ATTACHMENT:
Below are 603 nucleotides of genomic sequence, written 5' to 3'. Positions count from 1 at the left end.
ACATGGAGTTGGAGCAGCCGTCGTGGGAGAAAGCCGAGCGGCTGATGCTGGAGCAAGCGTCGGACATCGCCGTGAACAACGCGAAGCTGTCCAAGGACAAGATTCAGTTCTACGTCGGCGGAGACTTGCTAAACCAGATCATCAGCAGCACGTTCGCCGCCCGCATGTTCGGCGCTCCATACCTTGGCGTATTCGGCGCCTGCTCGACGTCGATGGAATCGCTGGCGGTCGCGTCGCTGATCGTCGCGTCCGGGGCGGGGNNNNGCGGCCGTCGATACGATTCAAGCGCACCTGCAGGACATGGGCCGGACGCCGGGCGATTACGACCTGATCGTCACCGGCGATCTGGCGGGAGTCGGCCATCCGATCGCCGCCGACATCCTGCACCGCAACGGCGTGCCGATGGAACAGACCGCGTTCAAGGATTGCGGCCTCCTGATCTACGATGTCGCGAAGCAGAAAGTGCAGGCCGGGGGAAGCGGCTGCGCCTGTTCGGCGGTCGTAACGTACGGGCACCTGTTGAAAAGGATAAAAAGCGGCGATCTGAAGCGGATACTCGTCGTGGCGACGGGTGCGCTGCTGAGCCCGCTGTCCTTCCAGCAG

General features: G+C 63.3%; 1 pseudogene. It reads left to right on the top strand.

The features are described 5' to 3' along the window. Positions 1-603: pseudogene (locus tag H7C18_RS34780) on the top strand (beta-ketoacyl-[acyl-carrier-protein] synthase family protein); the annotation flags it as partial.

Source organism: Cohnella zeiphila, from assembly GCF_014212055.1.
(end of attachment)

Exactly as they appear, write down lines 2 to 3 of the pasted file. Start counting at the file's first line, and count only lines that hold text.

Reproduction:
ACATGGAGTTGGAGCAGCCGTCGTGGGAGAAAGCCGAGCGGCTGATGCTGGAGCAAGCGTCGGACATCGCCGTGAACAACGCGAAGCTGTCCAAGGACAAGATTCAGTTCTACGTCGGCGGAGACTTGCTAAACCAGATCATCAGCAGCACGTTCGCCGCCCGCATGTTCGGCGCTCCATACCTTGGCGTATTCGGCGCCTGCTCGACGTCGATGGAATCGCTGGCGGTCGCGTCGCTGATCGTCGCGTCCGGGGCGGGGNNNNGCGGCCGTCGATACGATTCAAGCGCACCTGCAGGACATGGGCCGGACGCCGGGCGATTACGACCTGATCGTCACCGGCGATCTGGCGGGAGTCGGCCATCCGATCGCCGCCGACATCCTGCACCGCAACGGCGTGCCGATGGAACAGACCGCGTTCAAGGATTGCGGCCTCCTGATCTACGATGTCGCGAAGCAGAAAGTGCAGGCCGGGGGAAGCGGCTGCGCCTGTTCGGCGGTCGTAACGTACGGGCACCTGTTGAAAAGGATAAAAAGCGGCGATCTGAAGCGGATACTCGTCGTGGCGACGGGTGCGCTGCTGAGCCCGCTGTCCTTCCAGCAG

General features: G+C 63.3%; 1 pseudogene. It reads left to right on the top strand.